We speak to Jennie Poate, Financial Advisor at Beacon Global Wealth about the sometimes complicated regulations for expats who have pensions and want to move to France. One of our readers wanted to know what to do with a lump sum from a UK Pension and Jennie took us through the possibilities.
Helping you enjoy living the dream in France…
What to do with a pension lump sum as an expat in France
Question: I have about £100,000 lump sum from my pension in the UK. When I move to France I wonder if there is a savings account or vehicle that I can put my money in that will pay me interest?
Answer: As a UK tax resident, you can draw 25% PCLS or Pension Commencement Lump sum tax free.
However, as a French resident you have an obligation to declare the income and pay tax on it. There are several ways this can be taxed but the usual is that a 7.5% fixed rate tax would be levied plus a now new 7.1% CSG or ‘social charge. So, if you move to France before you effect the drawdown, on that basis, already £14,600 is payable in tax. There are other ways this can be paid so check with your accountant or adviser as to the best route.
It would be prudent to keep some funds in an ‘emergency’ account running alongside your current account so that if for instance the boiler breaks down you have instant access to funds.
There are several tax-free bank deposit accounts; the nearest equivalent being a cash ISA. The interest rate is a government set rate currently (June 2017) 0.75%. There are two types of account and you can hold them both:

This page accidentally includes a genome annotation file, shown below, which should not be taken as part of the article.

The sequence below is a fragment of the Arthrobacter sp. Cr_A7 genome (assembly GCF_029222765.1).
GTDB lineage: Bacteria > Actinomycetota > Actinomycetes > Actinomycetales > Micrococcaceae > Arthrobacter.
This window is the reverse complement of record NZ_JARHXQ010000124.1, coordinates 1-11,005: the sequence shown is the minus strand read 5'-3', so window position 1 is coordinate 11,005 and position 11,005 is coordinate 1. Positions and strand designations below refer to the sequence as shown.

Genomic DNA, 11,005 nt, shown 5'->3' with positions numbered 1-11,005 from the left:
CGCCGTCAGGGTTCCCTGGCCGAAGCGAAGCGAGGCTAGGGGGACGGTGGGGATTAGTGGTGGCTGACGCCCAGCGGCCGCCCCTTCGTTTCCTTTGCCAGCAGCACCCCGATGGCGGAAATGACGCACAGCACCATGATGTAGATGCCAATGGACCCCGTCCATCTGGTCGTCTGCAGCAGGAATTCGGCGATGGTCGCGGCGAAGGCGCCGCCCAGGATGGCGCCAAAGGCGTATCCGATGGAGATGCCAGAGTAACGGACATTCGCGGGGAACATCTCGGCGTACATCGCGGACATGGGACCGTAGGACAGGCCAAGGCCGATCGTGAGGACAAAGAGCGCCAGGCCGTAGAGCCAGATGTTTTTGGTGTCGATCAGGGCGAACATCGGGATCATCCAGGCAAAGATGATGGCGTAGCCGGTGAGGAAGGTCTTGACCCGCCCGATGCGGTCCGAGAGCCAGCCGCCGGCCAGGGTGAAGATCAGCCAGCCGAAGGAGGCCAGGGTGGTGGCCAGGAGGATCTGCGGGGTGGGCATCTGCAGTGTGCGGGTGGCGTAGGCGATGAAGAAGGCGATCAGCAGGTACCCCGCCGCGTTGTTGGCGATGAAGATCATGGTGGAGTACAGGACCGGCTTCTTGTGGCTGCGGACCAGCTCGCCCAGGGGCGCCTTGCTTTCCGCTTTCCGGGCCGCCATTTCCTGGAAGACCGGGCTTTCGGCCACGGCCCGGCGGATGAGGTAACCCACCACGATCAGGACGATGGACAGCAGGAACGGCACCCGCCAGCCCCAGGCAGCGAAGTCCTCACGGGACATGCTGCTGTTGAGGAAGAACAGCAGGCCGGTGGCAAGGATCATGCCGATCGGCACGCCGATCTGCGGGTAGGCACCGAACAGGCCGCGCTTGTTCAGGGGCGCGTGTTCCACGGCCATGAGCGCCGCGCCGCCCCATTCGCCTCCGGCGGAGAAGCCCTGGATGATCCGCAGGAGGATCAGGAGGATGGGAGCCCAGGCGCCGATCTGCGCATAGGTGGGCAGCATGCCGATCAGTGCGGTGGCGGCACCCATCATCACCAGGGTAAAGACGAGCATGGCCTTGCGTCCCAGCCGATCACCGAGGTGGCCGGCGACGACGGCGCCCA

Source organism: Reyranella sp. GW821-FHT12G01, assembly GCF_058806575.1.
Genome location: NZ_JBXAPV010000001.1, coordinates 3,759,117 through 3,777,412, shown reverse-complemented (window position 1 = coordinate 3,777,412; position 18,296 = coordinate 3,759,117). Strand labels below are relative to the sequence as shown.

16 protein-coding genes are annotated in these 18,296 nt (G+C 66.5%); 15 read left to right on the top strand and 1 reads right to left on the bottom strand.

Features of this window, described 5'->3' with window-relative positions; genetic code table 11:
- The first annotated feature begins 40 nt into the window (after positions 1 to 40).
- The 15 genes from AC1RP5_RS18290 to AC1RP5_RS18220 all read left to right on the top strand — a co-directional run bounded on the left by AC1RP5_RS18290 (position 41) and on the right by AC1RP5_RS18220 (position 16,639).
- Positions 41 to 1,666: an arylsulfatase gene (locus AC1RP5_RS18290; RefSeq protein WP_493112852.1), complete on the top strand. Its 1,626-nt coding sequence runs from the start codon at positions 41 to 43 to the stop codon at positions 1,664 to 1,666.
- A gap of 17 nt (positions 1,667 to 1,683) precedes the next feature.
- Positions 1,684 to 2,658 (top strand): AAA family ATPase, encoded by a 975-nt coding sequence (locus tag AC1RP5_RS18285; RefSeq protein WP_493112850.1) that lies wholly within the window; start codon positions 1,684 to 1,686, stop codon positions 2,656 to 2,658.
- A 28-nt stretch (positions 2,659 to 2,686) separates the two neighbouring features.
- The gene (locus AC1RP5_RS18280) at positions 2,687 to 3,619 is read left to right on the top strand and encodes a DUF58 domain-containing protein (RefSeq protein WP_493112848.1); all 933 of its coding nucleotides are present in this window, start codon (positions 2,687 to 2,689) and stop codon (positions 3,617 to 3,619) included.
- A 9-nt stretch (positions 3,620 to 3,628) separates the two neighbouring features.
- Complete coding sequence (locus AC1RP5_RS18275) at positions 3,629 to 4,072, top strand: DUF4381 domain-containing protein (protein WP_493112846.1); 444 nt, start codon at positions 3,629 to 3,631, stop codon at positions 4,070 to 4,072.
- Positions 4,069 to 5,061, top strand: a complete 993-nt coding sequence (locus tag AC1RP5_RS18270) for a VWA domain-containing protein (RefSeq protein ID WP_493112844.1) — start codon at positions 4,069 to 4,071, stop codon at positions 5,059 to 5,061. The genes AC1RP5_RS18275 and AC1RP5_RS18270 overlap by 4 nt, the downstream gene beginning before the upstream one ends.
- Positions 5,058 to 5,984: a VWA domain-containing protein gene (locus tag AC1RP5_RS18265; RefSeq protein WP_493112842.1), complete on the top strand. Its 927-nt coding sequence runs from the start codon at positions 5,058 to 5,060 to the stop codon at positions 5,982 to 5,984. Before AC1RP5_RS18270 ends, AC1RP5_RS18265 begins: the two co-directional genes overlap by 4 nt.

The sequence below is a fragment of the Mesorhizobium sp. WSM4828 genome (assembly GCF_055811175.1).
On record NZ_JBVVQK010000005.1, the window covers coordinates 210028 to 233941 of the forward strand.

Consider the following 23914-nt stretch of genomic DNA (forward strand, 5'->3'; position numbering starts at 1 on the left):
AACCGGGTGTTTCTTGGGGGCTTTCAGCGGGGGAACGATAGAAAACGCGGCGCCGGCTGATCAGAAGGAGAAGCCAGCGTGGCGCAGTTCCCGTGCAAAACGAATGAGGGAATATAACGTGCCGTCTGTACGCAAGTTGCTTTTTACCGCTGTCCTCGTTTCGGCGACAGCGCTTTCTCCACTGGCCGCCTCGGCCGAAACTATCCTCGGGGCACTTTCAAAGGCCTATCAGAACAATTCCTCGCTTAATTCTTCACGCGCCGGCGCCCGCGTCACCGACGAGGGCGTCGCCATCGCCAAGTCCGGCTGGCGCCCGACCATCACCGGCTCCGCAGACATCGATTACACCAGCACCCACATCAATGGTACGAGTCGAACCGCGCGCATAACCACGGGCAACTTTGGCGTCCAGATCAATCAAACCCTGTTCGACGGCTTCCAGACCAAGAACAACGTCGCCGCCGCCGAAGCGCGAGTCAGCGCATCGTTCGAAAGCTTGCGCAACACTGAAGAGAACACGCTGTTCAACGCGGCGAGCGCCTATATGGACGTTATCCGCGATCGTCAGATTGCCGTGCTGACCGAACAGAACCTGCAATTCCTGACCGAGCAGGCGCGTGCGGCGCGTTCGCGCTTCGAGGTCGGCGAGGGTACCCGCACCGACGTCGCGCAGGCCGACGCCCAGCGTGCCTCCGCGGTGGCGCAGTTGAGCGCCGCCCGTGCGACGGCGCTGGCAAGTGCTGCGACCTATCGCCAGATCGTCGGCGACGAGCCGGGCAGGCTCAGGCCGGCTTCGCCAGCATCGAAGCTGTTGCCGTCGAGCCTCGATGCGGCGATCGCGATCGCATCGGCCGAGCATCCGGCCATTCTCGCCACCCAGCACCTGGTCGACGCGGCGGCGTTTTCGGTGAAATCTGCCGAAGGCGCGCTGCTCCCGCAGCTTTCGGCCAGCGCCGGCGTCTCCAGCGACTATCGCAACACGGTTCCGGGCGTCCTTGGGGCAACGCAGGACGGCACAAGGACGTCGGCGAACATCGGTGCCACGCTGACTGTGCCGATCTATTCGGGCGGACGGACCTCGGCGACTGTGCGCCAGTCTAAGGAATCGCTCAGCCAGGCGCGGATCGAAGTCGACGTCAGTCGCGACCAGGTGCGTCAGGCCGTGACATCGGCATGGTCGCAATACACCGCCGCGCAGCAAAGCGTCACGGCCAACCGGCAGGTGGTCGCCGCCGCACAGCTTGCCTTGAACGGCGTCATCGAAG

Livret A: in which you can place a maximum of €22,950 per person plus accrued interest
Livret de Développement Durable: In which you can place a maximum €12,000 per person plus accrued interest.
All banks and the post office offer them. They aren’t spectacular at giving you interest but keeping a level of available cash is always a good idea.
With the remainder of the cash, there are several things to consider. Do you want income? If so how much? Do you want a nest egg?
If you are investing more than €30,000 and are under the age of 70, then the following option could be considered: A ‘Contrats d’Assurance Vie’ or life investment policy.
The short version of what is means, is that it is an open-ended investment policy that can potentially hold multi-currencies and different types of investment according to need and the level of risk you want to want to take.
It has great tax advantages for the policyholder as well as inheritance benefits.
There is no limit to how much you can place in one of these vehicles, but they usually require a minimum of £20,000 – £30,000 and some offer the opportunity for monthly contributions.
They are often considered an 8-year policy as the tax benefits ramp up at that stage, but they are generally open ended. Some companies have a penalty clause for early closure
Want to know more? Contact Jennie direct for more information, there’s no obligation.
Website for Beacon Global Wealth
The information on this page is intended only as an introduction only and is not designed to offer solutions or advice. Beacon Global Wealth Management can accept no responsibility whatsoever for losses incurred by acting on the information on this page.
The financial advisers trading under Beacon Wealth Management are members of Nexus Global (IFA Network). Nexus Global is a division within Blacktower Financial Management (International) Limited (BFMI).All approved individual members of Nexus Global are Appointed Representatives of BFMI. BFMI is licenced and regulated by the Gibraltar Financial Services Commission and bound by their rules under licence number FSC00805B